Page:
I have a friend-a brilliant songwriter with one heck of a Nashville résumé. He decided that if he was going to support his family he’d better not rely on the uncertain income of a songwriter. So he opened a restaurant. Then he opened some more restaurants. Thinking creatively, making decisions a-mile-a-minute, pleasing people, the man is building a fantastic business, and I believe he is having a glorious time doing it.
And yet, when we get together, he wants to know: how’s Music Row? What’s going on with so-and-so? How are the guys at X Publishing Co.? It’s still in his system.
The songwriting business is addictive and seductive. It gets you in its iron grip and hangs on. You walk into it a stranger, hoping to get people to applaud on writers’ nights. Somewhere, somehow you find a publisher that loves your songs, and you respect that publisher, so every time you bring in a song that pleases him/her you feel a rush. The publisher says he/she is gonna pitch the song to George Strait or Martina McBride and you go to bed that night dreaming of a George Strait or Martina McBride cut. Then the cut comes and you watch the CD climb the album chart and pray for a single. Then the single comes, you watch it climb the charts and you realize your lifestyle is about to take a turn for the better. Meanwhile successful writers are seeking you out for co-writing sessions and you’re seeking them out, each hoping to grab a little of the success of the other.
The camaraderie of professional songwriting is terrific, if you’re actually writing rather than just staring at each other (especially when you’ve got a good start in the morning session). Then you go off for lunch and come back for the afternoon session and finish off the song laughing all the way. At least that’s how it may feel, years later, looking back-I’ll get to that.
If your song hits No. 1, then BMI, or ASCAP, or BOTH, will throw you a No. 1 party. People who don’t even like you will say the nicest things about you and you might even get a plaque. Then come the fall you’ll rent a tuxedo or buy a fancy dress and collect an award from BMI, ASCAP or SESAC at a glamorous dinner. Lots of people at the labels and other places begin to learn your name and they start being a whole lot nicer to you than when you had started storming the ramparts. There are lots of things to love about the songwriting business. And I think my friend with the restaurants misses it-at least a little.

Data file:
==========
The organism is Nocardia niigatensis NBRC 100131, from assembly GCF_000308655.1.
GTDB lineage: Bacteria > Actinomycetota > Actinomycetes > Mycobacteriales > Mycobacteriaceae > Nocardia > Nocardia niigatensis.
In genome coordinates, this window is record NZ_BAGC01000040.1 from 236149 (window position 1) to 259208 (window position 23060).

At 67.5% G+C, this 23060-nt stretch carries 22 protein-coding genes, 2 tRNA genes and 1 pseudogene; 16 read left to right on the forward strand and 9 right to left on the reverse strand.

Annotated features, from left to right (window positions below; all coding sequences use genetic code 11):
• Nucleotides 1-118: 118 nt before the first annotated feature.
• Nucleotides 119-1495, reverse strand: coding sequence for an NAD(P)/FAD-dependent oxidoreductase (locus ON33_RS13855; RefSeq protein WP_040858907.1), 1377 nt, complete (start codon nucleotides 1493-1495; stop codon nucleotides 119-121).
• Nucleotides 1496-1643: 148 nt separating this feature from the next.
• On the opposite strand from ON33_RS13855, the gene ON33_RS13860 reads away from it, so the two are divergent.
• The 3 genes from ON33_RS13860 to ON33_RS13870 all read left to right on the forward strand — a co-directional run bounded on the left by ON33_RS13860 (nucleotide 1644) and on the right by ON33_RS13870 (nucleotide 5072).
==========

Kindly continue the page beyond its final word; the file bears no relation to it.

I lecture him about the wondrous things he’s doing, and how much more substantial they are than the house of cards that is so often a songwriting career. He hears me and he understands…but he still wants to know. And once in a while he still sneaks off to write a song with one of his songwriter buddies.
And that’s why successful songwriters who lose the hit-making knack-as almost all of them/us do eventually-have issues. Because when things are going good, then life is very good. Oh, sometimes these old writers forget how very good things were until they’ve lost their knack. Then they look back on the cuts, the hits, and, I almost forgot, hearing their songs on the radio. Wow. Every songwriter oughta have at least one hit in his/her life.
But oh! When it goes away, life gets hard. Even if you have the sense to know when to stop chasing it, pick up the pieces and do something useful, even if what you’re doing is really, really satisfying, there is that little part of you that wants another cut, another shot at the airplay, another opportunity to dress fancy for a banquet in honor of your hit song, and another six-figure royalty check. You remember the look on your banker’s face the first time your brought one of those checks in-the sudden respect, the realization that you’re not just another schleppy wannabe, but a real player.
Last column I wrote about the band One Flew South and their first single, on Decca, out of New York. I promised to continue their saga the next issue. Well, at this writing, their single “My Kind Of Beautiful” has been hanging around the bottom of the country charts for 14 weeks. Their producer, Marcus Hummon, tells me that about 30 stations love the record and continue to play it in spite of the fact that most country stations have not jumped on it. In this world of consolidated radio, it’s great to see that some music directors still program with their ears rather than the charts. Marcus says the band has been out a lot and that the label is planning for a second single, though at this time neither track or release date has been selected.